AbstractRacism has historically been entrenched in both US nursing and nursing education, despite deliberate efforts aimed at raising awareness on how racism can cause health disparities in ethnic minority patients. This paper aims to deconstruct how language to address racism in US nursing has been used historically, explain why using this language has not been successful, and make recommendations for stronger ways to use discourse to directly address racism in healthcare and nursing education. To date, approaches to racism in nursing have followed Leininger’s Theory, and have focused on teaching cultural competence skills. This has had the unintended consequence of discouraging discourse about racism in nursing through white silence and colorblindness ideology. This article proposes to instead teach skills in norm-critical thinking and discourse, starting with nurse faculty, to empower them to identify institutionalized racism in US nursing and nursing education, engage in discourse about it, and dismantle it.<br> <br>Keywords: Nursing; Racism; Communication Barriers; Education, Nursing; Nursing Care; Race Factors; Healthcare Disparities; Professionalism; Organization and Administration; Nursing Education Research; Socioeconomic Factors; Policy.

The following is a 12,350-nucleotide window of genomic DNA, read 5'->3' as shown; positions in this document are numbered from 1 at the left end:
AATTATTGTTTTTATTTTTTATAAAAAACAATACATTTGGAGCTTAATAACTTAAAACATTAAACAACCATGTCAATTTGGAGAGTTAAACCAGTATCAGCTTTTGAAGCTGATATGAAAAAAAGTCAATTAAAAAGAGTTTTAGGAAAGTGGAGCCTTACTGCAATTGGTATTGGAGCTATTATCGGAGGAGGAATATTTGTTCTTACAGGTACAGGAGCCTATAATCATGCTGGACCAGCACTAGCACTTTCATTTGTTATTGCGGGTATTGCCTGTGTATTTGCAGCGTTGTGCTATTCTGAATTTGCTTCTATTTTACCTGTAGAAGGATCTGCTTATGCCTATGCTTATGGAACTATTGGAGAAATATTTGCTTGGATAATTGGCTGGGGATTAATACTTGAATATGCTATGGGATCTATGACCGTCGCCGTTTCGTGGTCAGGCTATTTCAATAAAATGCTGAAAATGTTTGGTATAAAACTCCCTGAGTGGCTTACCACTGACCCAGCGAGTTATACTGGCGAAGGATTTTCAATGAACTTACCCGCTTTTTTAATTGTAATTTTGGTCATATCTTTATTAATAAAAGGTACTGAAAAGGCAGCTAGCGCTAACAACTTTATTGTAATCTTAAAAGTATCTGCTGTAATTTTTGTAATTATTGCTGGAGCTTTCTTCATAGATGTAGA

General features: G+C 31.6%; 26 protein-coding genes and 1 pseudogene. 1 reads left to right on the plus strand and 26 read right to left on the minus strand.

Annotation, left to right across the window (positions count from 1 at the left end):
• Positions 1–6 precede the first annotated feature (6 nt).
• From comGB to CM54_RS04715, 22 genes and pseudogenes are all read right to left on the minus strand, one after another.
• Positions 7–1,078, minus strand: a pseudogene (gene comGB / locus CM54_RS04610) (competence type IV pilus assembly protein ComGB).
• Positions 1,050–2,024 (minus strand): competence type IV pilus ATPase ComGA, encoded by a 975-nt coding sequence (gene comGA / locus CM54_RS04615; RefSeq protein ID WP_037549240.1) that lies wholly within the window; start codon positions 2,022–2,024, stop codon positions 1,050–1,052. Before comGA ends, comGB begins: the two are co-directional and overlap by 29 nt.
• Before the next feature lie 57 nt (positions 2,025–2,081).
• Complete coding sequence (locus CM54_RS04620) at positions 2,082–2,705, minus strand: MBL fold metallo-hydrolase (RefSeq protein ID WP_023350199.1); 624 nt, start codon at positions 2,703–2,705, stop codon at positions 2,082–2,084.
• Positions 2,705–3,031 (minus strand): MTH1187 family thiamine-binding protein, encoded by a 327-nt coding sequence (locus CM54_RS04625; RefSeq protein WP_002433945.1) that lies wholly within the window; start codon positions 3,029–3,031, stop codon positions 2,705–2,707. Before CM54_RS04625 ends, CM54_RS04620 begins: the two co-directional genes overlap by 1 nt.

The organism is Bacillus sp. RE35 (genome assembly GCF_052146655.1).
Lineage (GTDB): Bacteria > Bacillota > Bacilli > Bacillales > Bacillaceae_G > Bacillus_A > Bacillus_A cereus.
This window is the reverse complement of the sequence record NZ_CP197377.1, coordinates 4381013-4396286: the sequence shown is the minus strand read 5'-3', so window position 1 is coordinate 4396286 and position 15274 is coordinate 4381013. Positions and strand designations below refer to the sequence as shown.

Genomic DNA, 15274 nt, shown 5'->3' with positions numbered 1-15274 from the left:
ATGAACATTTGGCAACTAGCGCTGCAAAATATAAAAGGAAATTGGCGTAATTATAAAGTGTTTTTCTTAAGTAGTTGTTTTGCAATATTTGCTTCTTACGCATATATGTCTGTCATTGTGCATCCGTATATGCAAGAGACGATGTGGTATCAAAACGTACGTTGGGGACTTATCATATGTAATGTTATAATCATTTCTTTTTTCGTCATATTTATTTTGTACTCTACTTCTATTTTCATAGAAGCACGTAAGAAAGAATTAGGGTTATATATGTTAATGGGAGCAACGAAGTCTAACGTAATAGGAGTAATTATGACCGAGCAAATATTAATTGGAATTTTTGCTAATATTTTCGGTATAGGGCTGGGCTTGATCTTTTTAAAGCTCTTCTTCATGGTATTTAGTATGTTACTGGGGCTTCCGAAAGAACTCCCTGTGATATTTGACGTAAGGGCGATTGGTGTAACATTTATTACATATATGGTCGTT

|Journal||OJIN: Online Journal of Issues in Nursing.|
|State||Accepted/In press - 1800|